In match play, the order of play should always be honored. The player who won the previous hole is first to tee off. If the previous hole was halved the honor on the tee remains with the player who held it on the previous hole.

Throughout the rest of the hole, the player who is farthest from the hole always plays next. There is no stroke penalty for playing out of turn in match play, but your opponent may cancel your shot and require you to replay it if you play out of turn.

Match Play Strategies

Match play has different strategies than stroke play. Here are a few things to consider if you find yourself in an important match.

Honors

As previously mentioned, tee box honors go to the player who won the previous hole. When you're teeing off second, note where your opponent places their tee shot. If you're debating between a risky or safe strategy on a hole, your opponent's position off the tee can help make that decision easier. If they hit a shot into Position-A, you might need to go for the high-risk, high-reward play. However, if they get into trouble off the tee, a safe and easy play may be all you need to win the hole.

Playing Aggressive

Aggressive play such as risky lines on tee shots and going for par 5s in two shots is often requires risk to potentially earn the reward, and that style of play can payoff big time when you execute the risky shots. There are two ways to view aggressive play in match play:

  • You're winning the match. You're looking to grow your lead, and taking a few risks could potentially take you from being two holes up to three or four. From an intimidation standpoint, pulling off a few high-risk shots can deflate your opponent.
  • You're losing the match. You need to start climbing back into contention or you'll be done in just a few short holes. Aggressive play can send a message to your opponent that you're not backing down and could cause them to play out of sync.

When to Make Them Putt

We mentioned earlier that some players like to strategize when they concede putts, and when they make their opponents finish them out. Here's how they do it.

For example sake, let's say you give your opponent every putt inside three feet through the first 15 holes. The match is all square on the 16th green and your opponent has a three-foot putt to tie the hole, and instead of telling them to pick it up, you remain silent for the first time all day.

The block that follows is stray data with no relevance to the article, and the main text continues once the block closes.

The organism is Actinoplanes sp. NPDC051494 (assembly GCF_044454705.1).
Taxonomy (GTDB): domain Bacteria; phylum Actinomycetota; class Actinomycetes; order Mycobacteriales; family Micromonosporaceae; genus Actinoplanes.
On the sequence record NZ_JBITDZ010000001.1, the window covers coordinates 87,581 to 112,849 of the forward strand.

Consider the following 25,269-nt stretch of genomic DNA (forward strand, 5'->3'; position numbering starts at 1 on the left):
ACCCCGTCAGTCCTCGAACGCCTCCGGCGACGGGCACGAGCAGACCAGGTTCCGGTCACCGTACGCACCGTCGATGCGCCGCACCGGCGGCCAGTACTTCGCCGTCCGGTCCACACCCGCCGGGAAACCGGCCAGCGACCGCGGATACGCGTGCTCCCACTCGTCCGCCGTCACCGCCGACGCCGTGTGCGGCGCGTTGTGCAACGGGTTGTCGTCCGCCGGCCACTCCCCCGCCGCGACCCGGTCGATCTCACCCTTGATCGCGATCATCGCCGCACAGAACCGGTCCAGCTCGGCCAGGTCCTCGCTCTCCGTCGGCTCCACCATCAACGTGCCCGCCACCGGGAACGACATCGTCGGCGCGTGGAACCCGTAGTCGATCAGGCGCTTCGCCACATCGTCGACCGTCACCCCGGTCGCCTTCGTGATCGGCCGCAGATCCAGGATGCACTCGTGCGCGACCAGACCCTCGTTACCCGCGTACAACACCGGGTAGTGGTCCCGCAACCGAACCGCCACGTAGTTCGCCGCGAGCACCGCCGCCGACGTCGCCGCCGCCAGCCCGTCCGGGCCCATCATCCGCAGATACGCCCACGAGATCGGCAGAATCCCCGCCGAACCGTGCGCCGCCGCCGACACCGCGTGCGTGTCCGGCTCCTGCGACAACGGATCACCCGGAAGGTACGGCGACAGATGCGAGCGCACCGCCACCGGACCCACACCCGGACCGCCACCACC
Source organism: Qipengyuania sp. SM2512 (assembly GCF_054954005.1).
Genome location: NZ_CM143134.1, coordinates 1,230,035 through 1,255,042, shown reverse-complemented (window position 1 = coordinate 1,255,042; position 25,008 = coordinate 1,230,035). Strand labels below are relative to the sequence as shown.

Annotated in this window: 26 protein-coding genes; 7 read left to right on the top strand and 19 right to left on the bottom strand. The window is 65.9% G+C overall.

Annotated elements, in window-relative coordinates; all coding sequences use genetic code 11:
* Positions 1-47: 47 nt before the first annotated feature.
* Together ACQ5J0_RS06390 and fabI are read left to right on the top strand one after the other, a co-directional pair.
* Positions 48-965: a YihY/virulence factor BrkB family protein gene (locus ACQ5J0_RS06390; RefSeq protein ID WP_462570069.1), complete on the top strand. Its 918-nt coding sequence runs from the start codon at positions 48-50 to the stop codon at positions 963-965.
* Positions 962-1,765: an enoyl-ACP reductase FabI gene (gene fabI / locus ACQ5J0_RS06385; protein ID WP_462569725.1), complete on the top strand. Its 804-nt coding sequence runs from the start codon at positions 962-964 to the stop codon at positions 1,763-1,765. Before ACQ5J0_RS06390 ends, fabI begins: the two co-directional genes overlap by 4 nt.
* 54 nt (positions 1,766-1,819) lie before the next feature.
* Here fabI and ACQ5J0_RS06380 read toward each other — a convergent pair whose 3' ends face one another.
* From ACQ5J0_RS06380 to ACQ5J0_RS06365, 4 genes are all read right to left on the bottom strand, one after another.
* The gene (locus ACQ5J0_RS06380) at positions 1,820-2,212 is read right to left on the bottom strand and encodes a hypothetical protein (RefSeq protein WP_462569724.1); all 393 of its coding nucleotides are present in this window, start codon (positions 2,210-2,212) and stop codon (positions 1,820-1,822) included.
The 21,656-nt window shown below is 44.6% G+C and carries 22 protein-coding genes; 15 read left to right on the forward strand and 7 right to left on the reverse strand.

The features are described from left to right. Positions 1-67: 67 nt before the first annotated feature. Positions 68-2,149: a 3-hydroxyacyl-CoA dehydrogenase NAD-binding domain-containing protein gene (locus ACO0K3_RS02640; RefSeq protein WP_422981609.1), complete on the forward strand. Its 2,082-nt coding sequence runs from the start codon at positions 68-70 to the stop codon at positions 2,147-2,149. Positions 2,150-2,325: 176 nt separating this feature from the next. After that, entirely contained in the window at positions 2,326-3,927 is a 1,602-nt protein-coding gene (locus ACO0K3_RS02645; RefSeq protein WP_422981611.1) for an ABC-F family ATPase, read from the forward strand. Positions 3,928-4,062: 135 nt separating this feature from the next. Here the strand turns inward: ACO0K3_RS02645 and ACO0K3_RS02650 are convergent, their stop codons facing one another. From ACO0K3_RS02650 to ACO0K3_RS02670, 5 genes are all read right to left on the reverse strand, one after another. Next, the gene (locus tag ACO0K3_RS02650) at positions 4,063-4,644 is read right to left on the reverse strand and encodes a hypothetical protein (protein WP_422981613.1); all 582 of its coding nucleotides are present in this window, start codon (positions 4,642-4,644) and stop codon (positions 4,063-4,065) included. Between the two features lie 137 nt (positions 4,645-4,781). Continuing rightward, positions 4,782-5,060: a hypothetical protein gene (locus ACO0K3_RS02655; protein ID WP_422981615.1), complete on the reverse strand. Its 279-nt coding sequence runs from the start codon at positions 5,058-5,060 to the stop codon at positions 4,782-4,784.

In this scenario, you are hoping to gain two advantages. First, your opponent is likely to be a little irritated that you are making them clean up their three-footer. This can cause even a slight distraction that could hinder their focus and execution. Second, as the opponent stands over the three-footer, they'll realize they haven't made a putt of this length all day and perhaps a little doubt will creep in, making the three-footer look a lot longer.

Putt With Purpose

There's a time on the golf course to play safety putts, and match play is not one of those times. Unless your opponent is an atrocious putter and you know you can get away with two-putts on every green, you should always look to drain every putt, whether if it's from 10 feet or 50 feet. If this strategy rewards you with a 40-footer in the bottom of the cup for birdie, you will have instantly struck fear into your opponent.

Play Your Game

Unless you find yourself down multiple holes and need to get aggressive, you shouldn't alter your game too much for match play. Know what you do well, what holes you play well, and where you need to play a little safe. If you trust your game and have confidence that you can beat your opponent, the only thing in the way is you.

Match Play in Professional Golf

Match play is seen in several professional golf events, including: 

Conclusion

If you have the opportunity to play in a match play format, either in a tournament or among friends, you'll learn a lot about your game and competitive golf. It can be a fun venture to shake up your normal stroke play rounds. Just be sure to use our tips and strategies to get a leg up on your competition. 

About the Author

Todd Mrowice is a Staff Writer for GolfLink. He has been writing about golf for over 10 years including a long tenure at GOLFChicago Magazine. Todd has covered all aspects of the game including travel, products, business, and professional tours.